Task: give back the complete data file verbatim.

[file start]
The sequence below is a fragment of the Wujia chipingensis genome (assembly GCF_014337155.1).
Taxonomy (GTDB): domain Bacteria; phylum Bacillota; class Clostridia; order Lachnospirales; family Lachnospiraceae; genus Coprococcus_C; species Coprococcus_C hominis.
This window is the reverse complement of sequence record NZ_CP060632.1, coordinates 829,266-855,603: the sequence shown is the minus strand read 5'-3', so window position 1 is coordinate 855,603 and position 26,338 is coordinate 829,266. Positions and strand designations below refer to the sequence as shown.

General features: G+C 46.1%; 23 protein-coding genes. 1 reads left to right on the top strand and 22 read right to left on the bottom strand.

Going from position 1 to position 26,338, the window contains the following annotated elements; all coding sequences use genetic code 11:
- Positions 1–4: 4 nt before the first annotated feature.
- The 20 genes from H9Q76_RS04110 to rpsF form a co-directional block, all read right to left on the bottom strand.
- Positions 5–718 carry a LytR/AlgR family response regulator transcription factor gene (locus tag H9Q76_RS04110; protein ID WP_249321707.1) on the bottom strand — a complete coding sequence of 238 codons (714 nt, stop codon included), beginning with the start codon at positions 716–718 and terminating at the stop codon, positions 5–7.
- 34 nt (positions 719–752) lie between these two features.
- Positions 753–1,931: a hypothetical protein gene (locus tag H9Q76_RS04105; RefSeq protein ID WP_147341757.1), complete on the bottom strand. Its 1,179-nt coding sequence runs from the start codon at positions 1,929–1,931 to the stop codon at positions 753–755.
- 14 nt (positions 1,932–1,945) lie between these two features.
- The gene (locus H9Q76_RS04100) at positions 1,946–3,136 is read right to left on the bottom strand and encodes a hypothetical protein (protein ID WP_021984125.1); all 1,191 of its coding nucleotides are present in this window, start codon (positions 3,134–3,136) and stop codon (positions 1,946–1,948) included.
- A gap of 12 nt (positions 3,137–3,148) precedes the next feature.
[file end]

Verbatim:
The sequence below is a fragment of the Wujia chipingensis genome (assembly GCF_014337155.1).
Taxonomy (GTDB): domain Bacteria; phylum Bacillota; class Clostridia; order Lachnospirales; family Lachnospiraceae; genus Coprococcus_C; species Coprococcus_C hominis.
This window is the reverse complement of sequence record NZ_CP060632.1, coordinates 829,266-855,603: the sequence shown is the minus strand read 5'-3', so window position 1 is coordinate 855,603 and position 26,338 is coordinate 829,266. Positions and strand designations below refer to the sequence as shown.

General features: G+C 46.1%; 23 protein-coding genes. 1 reads left to right on the top strand and 22 read right to left on the bottom strand.

Going from position 1 to position 26,338, the window contains the following annotated elements; all coding sequences use genetic code 11:
- Positions 1–4: 4 nt before the first annotated feature.
- The 20 genes from H9Q76_RS04110 to rpsF form a co-directional block, all read right to left on the bottom strand.
- Positions 5–718 carry a LytR/AlgR family response regulator transcription factor gene (locus tag H9Q76_RS04110; protein ID WP_249321707.1) on the bottom strand — a complete coding sequence of 238 codons (714 nt, stop codon included), beginning with the start codon at positions 716–718 and terminating at the stop codon, positions 5–7.
- 34 nt (positions 719–752) lie between these two features.
- Positions 753–1,931: a hypothetical protein gene (locus tag H9Q76_RS04105; RefSeq protein ID WP_147341757.1), complete on the bottom strand. Its 1,179-nt coding sequence runs from the start codon at positions 1,929–1,931 to the stop codon at positions 753–755.
- 14 nt (positions 1,932–1,945) lie between these two features.
- The gene (locus H9Q76_RS04100) at positions 1,946–3,136 is read right to left on the bottom strand and encodes a hypothetical protein (protein ID WP_021984125.1); all 1,191 of its coding nucleotides are present in this window, start codon (positions 3,134–3,136) and stop codon (positions 1,946–1,948) included.
- A gap of 12 nt (positions 3,137–3,148) precedes the next feature.